Commemoration of the 14,000 Holy Innocents


My beloved spiritual children in Christ Our Only True God and Our Only True Savior,



When Herod "saw that he was mocked of the Wise Men" (St. Matthew, chapter 2), became "exceeding wroth", both with them and the newborn King of the Jews. He was angry with the Magi because they had failed to return and tell him where the Child was, and with Christ, because he was afraid to lose his kingdom. He thought Christ wished to establish an earthly empire, and failed to understand that the Lord's Kingdom is not of this world. He, therefore, poured out his anger upon innocent children. He sent soldiers armed as if for battle to Bethlehem, with orders to slay every child that was "two years old and under, according to the time which he had diligently inquired of the wise men".  

He was infuriated by the Wise Men's disdain for his authority and employed every means at his disposal to find out where the Child was, but without success, because Joseph had left for Egypt soon after the rites of purification were performed. For a whole year Herod vainly searched for Christ. Then necessity required him to visit Caesar in Rome, and he became very worried that the people would acclaim the Child king and he would lose his throne. Therefore, he decided to destroy all the infants in Bethlehem, and with them, Christ the Lord. The slaughter of the innocents took place twenty-one months after the Star appeared, in the year following the Nativity, on the 29th of December; therefore, the Holy Church commemorates these blameless sufferers on this day. Because he wished to be certain he had achieved his aim, fearful Herod slew "all the children from two years old and under." "Do not marvel that every infant two years old or less was put to death," says Saint John Chrysostomos. The raging tyrant was a coward, so his order was intended to allow the soldiers no possibility for error" (St. Chrysostom's 7th Homily on Matthew). Efthimius Zigavenus' explanation agrees with Saint John Chrysostom's: "Herod knew that the star appeared some time before the Child was born, and to prevent Christ's escape, commanded that no babe less than two years old survive."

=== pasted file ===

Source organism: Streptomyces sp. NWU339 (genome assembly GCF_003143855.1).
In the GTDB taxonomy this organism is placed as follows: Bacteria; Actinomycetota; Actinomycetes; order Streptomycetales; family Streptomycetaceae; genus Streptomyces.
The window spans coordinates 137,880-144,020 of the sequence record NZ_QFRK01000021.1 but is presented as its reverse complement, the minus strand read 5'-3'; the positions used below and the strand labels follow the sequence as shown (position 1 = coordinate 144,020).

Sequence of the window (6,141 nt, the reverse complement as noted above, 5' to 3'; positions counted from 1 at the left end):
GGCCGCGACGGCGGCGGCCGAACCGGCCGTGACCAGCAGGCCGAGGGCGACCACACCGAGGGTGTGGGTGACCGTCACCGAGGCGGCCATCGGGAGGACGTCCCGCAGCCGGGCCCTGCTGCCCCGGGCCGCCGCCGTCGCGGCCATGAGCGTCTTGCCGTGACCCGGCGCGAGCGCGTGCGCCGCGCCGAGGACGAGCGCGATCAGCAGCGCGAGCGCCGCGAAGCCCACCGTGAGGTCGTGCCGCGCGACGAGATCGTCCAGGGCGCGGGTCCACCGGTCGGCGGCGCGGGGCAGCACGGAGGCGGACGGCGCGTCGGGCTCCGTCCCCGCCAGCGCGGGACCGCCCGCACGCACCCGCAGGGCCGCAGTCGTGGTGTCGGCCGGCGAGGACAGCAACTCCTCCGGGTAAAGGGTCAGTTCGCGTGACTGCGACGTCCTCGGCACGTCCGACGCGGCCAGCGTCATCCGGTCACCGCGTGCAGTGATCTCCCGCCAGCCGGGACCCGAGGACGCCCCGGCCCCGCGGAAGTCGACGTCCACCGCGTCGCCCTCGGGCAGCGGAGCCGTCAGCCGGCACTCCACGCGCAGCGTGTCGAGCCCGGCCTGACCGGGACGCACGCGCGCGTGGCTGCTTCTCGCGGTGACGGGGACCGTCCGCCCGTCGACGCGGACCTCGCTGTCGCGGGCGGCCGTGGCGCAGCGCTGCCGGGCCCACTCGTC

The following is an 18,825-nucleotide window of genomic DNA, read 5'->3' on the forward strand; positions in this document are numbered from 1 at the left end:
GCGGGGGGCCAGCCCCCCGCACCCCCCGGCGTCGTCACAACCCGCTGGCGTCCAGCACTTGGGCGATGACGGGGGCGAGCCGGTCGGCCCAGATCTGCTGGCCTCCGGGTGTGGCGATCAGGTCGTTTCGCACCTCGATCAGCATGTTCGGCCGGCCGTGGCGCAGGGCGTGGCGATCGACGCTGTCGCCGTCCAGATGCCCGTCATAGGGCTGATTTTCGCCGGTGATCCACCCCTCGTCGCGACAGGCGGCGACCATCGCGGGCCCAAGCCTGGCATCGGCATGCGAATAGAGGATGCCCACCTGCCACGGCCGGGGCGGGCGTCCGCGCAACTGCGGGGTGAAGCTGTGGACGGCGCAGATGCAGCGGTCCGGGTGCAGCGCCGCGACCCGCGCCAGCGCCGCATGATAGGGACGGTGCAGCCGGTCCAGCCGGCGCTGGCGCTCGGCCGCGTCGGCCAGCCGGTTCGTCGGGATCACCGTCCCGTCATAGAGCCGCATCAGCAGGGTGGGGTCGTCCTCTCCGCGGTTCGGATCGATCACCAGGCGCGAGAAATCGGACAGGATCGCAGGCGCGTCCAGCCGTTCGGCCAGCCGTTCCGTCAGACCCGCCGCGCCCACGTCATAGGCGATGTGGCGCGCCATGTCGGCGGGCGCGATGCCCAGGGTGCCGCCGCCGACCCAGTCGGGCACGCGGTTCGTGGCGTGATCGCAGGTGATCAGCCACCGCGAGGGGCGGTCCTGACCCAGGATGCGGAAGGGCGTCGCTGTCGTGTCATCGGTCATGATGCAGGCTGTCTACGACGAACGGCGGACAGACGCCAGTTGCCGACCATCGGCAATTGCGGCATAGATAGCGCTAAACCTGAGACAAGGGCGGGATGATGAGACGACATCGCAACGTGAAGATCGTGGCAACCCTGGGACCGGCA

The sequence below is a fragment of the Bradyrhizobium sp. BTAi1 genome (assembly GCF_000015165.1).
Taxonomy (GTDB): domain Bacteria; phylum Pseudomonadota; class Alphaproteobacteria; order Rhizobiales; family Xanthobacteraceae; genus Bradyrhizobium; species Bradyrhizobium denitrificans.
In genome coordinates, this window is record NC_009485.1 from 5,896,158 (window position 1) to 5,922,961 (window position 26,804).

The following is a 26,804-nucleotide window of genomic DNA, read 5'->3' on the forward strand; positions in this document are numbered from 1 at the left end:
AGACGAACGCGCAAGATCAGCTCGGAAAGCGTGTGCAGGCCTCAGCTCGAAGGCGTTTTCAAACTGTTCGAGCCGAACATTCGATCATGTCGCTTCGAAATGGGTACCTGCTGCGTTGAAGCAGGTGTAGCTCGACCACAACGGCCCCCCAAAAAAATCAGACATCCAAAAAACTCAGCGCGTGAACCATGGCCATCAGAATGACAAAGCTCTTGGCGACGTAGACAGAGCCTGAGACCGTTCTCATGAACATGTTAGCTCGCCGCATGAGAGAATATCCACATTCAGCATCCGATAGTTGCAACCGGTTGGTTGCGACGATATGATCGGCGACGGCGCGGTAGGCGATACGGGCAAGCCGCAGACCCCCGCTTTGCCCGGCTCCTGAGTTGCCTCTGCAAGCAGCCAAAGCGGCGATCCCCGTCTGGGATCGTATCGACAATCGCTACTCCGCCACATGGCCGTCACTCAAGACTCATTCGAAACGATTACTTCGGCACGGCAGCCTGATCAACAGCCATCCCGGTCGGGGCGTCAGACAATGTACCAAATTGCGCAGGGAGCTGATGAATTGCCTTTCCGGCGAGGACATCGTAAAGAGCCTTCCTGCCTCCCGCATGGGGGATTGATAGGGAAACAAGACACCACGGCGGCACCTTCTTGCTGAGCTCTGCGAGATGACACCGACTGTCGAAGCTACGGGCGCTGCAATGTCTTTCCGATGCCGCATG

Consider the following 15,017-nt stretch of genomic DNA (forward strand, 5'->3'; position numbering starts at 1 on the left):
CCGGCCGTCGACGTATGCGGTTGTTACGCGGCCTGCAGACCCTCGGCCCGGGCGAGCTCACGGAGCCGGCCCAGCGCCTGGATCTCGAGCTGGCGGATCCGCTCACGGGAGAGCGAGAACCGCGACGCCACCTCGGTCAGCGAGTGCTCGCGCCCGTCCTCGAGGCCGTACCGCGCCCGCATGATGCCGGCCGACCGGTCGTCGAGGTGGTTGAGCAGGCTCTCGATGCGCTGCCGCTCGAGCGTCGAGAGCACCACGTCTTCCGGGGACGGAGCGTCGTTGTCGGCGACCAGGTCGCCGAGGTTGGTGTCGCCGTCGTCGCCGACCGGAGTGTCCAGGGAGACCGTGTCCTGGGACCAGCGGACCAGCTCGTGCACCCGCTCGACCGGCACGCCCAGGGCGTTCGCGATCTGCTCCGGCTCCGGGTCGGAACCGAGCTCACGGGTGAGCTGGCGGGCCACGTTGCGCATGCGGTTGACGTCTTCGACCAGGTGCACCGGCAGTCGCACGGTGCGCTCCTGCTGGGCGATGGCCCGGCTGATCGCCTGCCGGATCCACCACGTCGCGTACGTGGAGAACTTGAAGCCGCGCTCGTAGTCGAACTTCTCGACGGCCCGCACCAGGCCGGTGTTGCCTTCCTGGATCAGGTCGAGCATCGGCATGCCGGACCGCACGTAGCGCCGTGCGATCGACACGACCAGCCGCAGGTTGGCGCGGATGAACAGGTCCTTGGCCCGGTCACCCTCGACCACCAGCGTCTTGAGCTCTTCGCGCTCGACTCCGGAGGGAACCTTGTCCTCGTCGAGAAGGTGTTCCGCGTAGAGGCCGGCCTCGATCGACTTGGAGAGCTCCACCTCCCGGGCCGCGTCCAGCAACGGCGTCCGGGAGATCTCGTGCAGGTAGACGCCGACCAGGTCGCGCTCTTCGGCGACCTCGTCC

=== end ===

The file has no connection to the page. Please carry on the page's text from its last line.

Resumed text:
On that day the saying of the Prophet Jeremiah was fulfilled: "In Rama was there a voice heard, lamentation and weeping, and great mourning, Rachel weeping for her children, and would not be comforted, because they are not" (Jeremiah, Ch. 31; Matthew, Ch. 2). Rama was a city on a hill within the allotment of the Tribe of Benjamin. Rachel is another name for Bethlehem, since Rachel, mother of Benjamin and wife of the Patriarch Jacob, was buried there. When the infants were slaughtered in Bethlehem, that is, in Rachel, "the lamentation, and weeping, and great mourning" of the mothers could be heard in Rama, which is not far away.

Both Saint John Chrysostomos and Saint John of Damascus describe how the mothers mourned their slain babes. Saint John Chrysostomos writes: "The mothers pleaded with the murderers, 'Why do you butcher our children? What offence have they committed against you or your king?' But the soldiers were too busy with their grisly work to reply. Nothing could calm the women, who were in a frenzy and cried out with ever-increasing desperation, 'Mercy! Mercy! Have you no mothers? Do you not have wives? Are you not put to shame by our naked breasts? What if these were your children? Have compassion on us; slay us rather than our little babies. We cannot bear to see them destroyed! Take our lives first! Wet your swords with our blood! If these children have committed some wrong, put us to death with them.'